So when the children’s play “The Magic Mrs. Piggle-Wiggle” came to The Children’s Theater in Minneapolis earlier this year, we began a tradition that I hope to continue for many years: a Grandma Date. Clara and I drove to the Twin Cities and saw the wonderful production, stayed at a nice hotel, ate at restaurants, and made some memories. Elijah knows that next year when he is six, he and I will do the same together.
Clara is tall and long-legged, has golden hair and skin, and expressive blue eyes. She can be shy around new people, but her conversation with those she’s comfortable with is constant, full of hypothesizing and frequent words of love. She is obedient to her parents, helpful and peaceful. She’s an amazing example for her younger brother and sisters.
Clara loves to watch reruns of The Lawrence Welk Show on Saturday nights. When she happens to be spending the night at Grandpa and Grandma’s on a Saturday, she’ll often look at me with wide eyes and say, “Grandma! Remember what’s on TV tonight!” And when I say, “Lawrence Welk?”, she smiles and nods emphatically, knowing in a little while we’ll be watching together, swaying to Guy and Ralna or Bobby and Cissy doing their thing.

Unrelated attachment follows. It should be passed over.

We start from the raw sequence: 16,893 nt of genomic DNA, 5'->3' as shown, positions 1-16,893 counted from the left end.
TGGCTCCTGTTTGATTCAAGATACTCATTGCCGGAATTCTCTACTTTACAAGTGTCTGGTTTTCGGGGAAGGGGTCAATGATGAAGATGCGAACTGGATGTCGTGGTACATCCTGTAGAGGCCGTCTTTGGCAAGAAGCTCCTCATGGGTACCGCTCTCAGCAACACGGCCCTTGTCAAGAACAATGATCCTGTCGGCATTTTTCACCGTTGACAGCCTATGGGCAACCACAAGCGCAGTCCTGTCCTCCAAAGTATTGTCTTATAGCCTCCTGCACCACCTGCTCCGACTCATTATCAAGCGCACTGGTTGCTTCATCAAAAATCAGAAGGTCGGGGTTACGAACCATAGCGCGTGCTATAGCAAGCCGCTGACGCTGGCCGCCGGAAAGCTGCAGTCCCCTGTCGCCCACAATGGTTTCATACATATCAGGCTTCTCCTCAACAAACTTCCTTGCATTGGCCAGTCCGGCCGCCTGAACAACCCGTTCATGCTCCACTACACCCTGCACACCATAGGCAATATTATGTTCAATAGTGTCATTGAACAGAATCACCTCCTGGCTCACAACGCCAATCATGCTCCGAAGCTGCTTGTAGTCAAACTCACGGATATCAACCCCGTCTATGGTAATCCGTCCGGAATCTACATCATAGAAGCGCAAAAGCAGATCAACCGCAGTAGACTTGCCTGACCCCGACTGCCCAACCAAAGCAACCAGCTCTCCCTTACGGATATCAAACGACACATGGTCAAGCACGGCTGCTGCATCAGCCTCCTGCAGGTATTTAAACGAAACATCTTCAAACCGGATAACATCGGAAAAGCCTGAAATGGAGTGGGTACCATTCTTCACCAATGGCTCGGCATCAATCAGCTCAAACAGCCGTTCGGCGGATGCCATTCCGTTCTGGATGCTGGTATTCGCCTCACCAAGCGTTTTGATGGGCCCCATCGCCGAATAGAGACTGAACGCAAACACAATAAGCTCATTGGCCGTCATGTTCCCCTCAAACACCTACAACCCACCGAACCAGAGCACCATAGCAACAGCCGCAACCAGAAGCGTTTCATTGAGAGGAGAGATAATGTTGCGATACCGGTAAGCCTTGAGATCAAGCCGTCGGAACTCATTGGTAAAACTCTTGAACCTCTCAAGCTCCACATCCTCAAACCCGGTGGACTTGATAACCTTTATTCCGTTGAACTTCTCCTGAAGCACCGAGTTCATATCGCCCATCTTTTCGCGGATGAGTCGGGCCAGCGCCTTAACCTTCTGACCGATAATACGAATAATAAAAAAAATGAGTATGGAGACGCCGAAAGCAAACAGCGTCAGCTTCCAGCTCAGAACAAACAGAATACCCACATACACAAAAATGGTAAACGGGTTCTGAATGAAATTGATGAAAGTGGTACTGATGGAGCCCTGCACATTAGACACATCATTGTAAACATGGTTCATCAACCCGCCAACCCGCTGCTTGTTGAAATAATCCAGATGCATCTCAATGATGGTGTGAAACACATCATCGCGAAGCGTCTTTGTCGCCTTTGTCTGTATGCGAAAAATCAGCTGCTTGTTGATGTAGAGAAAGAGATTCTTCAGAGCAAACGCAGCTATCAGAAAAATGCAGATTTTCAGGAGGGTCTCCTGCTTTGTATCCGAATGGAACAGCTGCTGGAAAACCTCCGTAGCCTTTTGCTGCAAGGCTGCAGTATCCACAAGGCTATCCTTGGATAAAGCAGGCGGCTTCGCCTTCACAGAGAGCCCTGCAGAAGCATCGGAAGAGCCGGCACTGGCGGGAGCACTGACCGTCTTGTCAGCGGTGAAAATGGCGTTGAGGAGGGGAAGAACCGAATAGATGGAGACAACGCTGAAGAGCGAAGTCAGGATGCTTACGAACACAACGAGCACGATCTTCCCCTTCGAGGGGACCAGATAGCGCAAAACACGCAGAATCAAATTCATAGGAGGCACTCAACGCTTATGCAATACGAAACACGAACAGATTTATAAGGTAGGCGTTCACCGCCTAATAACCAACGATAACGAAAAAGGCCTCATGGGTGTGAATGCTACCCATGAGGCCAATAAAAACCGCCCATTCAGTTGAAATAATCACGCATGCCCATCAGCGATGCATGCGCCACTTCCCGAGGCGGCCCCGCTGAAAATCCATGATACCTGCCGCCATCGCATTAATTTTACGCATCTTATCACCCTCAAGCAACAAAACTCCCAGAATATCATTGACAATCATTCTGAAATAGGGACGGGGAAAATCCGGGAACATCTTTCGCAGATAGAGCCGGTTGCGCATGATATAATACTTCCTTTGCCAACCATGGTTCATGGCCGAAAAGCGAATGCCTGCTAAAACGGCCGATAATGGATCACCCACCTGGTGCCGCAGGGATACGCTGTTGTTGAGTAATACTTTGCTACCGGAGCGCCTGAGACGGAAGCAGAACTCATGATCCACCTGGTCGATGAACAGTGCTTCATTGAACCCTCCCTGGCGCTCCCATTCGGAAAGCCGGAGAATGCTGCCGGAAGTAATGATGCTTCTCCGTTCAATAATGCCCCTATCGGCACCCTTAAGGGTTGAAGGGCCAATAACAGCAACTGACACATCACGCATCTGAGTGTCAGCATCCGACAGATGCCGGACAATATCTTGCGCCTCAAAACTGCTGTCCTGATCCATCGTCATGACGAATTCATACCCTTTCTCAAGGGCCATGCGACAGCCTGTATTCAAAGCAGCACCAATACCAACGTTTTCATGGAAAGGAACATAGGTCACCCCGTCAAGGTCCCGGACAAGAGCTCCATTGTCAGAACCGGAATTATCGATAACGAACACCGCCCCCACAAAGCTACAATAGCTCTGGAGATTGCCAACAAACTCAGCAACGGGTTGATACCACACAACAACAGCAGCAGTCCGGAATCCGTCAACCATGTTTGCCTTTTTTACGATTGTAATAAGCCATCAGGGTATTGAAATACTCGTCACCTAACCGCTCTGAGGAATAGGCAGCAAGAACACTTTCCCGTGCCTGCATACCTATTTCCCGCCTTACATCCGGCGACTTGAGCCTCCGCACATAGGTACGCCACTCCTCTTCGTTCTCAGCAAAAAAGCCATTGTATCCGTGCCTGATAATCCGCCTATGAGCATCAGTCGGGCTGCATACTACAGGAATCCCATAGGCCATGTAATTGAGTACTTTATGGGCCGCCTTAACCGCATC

She likes to hear about life “back in the old days” when I was a child, or about poignant memories I have of her when she was younger. Recently she asked me to tell her some things I remembered about her when she was a baby. One vivid memory came to mind. I told her that when she was about a year old, we had a high chair in our kitchen that we used just for her visits. I told her how she would sit in this high chair and tentatively try some of the new finger foods her mama gave her. Even at a year old, Clara was watchful and quiet, and as I moved around the kitchen her eyes followed me, and when I spoke to her in Grandma-like coos and smiled at her, she grinned back hugely, breaking my heart into pieces. I told Clara that as long as I was in the room, she was content. But if I left the kitchen and moved out of her eyesight, she would burst into tears. After hearing all of this, six-year old Clara looked into my eyes and placed her hand on mine and said, “Grandma, it’s still pretty much like that now.”